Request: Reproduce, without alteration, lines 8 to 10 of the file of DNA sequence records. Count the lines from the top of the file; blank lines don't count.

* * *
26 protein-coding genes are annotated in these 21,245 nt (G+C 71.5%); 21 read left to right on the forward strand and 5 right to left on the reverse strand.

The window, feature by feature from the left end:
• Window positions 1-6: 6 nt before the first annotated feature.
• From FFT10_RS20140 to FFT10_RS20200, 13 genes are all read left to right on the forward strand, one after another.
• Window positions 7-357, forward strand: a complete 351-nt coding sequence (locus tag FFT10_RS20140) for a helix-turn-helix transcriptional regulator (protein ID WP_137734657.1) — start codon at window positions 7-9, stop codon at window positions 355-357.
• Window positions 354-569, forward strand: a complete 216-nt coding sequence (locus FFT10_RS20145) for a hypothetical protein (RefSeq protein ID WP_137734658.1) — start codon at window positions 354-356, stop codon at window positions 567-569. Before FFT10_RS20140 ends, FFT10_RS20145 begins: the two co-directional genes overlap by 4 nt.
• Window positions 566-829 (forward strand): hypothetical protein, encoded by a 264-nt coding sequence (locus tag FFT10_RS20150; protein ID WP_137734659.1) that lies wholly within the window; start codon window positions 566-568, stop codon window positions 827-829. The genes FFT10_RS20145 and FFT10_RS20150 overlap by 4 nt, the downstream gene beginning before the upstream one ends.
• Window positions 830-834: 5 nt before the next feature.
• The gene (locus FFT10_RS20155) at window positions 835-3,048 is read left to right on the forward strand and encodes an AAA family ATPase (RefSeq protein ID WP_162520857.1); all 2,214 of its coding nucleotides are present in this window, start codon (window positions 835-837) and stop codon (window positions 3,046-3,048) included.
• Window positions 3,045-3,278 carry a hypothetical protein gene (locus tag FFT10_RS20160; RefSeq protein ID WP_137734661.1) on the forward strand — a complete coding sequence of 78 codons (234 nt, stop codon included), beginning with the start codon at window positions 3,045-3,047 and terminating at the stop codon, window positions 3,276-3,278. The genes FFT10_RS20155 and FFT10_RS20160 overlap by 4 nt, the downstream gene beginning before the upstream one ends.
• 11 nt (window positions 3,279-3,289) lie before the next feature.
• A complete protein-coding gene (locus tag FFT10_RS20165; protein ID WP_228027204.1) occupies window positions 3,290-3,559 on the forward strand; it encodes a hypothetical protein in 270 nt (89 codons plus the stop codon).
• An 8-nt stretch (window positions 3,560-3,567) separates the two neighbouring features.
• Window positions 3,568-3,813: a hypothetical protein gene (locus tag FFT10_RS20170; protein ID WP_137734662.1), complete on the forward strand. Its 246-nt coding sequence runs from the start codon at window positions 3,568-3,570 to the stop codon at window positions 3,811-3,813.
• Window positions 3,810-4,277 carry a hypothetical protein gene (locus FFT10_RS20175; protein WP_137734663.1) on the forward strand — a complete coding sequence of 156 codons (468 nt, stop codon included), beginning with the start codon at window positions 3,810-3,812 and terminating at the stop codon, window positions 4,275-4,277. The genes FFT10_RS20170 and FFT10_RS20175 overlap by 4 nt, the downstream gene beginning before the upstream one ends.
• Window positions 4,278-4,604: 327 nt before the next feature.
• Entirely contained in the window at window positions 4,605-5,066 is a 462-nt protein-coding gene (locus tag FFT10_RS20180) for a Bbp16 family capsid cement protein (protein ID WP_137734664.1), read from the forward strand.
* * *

• Window positions 830-834: 5 nt before the next feature.
• The gene (locus FFT10_RS20155) at window positions 835-3,048 is read left to right on the forward strand and encodes an AAA family ATPase (RefSeq protein ID WP_162520857.1); all 2,214 of its coding nucleotides are present in this window, start codon (window positions 835-837) and stop codon (window positions 3,046-3,048) included.
• Window positions 3,045-3,278 carry a hypothetical protein gene (locus tag FFT10_RS20160; RefSeq protein ID WP_137734661.1) on the forward strand — a complete coding sequence of 78 codons (234 nt, stop codon included), beginning with the start codon at window positions 3,045-3,047 and terminating at the stop codon, window positions 3,276-3,278. The genes FFT10_RS20155 and FFT10_RS20160 overlap by 4 nt, the downstream gene beginning before the upstream one ends.